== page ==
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Statue of Unity? Expressionless, unconcerned with Sardar's fight for farmers, tribals

By Ravi Kuchimanchi*
My main problem with the statue of Sardar Patel is that it looks like an enlargement of a passport size picture. It may be the tallest statue but does it make an impact? Built to mimic a photograph, devoid of any artistic license, with hands to the side just dangling doing nothing, this is the statue that is supposed to depict unity and pay homage to Sardar Patel.
If we look at the Statue of Liberty with the torch held up in the air, it conveys the thrill of freedom. A Gandhi statue with his long stride and the walking stick conveys motion -- depicting the movement that brought us Independence. A statue of Mother Teresa shows the love and care in her face for the orphan child in her arms.
 An Ambedkar statue with a finger pointing the direction we are headed with India's progressive constitution in his other hand pays homage to the person who headed its writing. A meditating Buddha statue fills us with peace and tranquility. The 50-inch statue of the Fearless Girl in front of the Charging Bull on Wall Street may be tiny, but shows the power of women.
Thousands of crores of public money have been spent on a statue that is supposed to show unity, but fails to depict it in its look. Instead it appears to stand as a symbol of how much has gone wrong in the Narmada valley and in our nation. It shows a Patel who appears to do nothing for the adivasis and farmers inhabiting the Narmada valley from where they have been uprooted to pave the way for the large dam and the statue. It appears to show the iron will of the state that humbled and humiliated a river valley civilization that surrounds it.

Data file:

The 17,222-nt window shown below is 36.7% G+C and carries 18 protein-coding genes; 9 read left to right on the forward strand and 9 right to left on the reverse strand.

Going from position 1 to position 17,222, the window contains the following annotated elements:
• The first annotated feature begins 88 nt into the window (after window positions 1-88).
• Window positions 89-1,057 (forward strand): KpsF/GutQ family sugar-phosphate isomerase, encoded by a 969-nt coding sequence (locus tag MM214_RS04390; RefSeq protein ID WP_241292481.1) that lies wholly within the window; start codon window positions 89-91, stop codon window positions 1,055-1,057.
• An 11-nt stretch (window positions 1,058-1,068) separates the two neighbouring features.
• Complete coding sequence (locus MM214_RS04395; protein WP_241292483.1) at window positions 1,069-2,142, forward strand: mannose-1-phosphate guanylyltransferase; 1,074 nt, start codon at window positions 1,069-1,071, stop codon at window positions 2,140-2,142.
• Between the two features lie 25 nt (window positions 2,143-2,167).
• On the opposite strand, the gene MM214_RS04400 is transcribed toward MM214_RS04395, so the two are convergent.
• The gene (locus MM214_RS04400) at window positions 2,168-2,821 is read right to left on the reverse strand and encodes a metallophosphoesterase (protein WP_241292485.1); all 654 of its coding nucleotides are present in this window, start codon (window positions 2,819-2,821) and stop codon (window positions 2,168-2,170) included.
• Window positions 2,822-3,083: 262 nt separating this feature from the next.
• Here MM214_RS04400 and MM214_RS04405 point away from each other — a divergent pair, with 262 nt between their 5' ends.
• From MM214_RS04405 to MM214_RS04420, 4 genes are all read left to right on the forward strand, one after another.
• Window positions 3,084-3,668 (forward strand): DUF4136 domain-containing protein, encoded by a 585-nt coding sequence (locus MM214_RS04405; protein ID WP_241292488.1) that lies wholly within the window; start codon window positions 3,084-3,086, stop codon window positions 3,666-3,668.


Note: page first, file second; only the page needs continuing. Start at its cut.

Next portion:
The Sardar Sarovar dam is one of the largest dams in the world -- it could have been smaller displacing far fewer families, considering that the upstream dams already hold Gujarat's share of Narmada waters anyway and are legally obliged to release it throughout the year in a regulated manner. But the governments and courts chose not to listen to the voices of the Narmada valley people.
The Sardar Patel statue could have been a true homage, respecting the people of the Narmada valley, built along with their artistic tastes and talents, if only the state had not seen the people's struggle as being something to be unjustly dealt with, but as something to really integrate into our planning and rebuilding processes. Surely then it may not have been the tallest in the world, but it would stand head and shoulders above this one in its impact.
Sardar Patel was a freedom fighter who integrated many territories under the Indian union after independence. India has artists and sculptors that could have done something much more imaginative, than just build a huge statue that shows the power of the state over the people in a region that witnessed one of the greatest non-violent movements against state excesses post independence.
Sardar Patel's idea of a United India likely went beyond his desire to merely see a contiguous map of India. One can only guess that his vision of unity, justice and governance included everyone and especially, the most marginalized. Sardar Patel was a towering figure who inspired a generation of Indians. 
Like his life, a memorial for Patel could have served as a model for the future - in how it looked, in what it stood for and most of all in the humility with which it was built and integrated into the local region, so that there would not be thousands of displaced families opposing it.
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*Founder, Association of India's Development, charity organization, based in US

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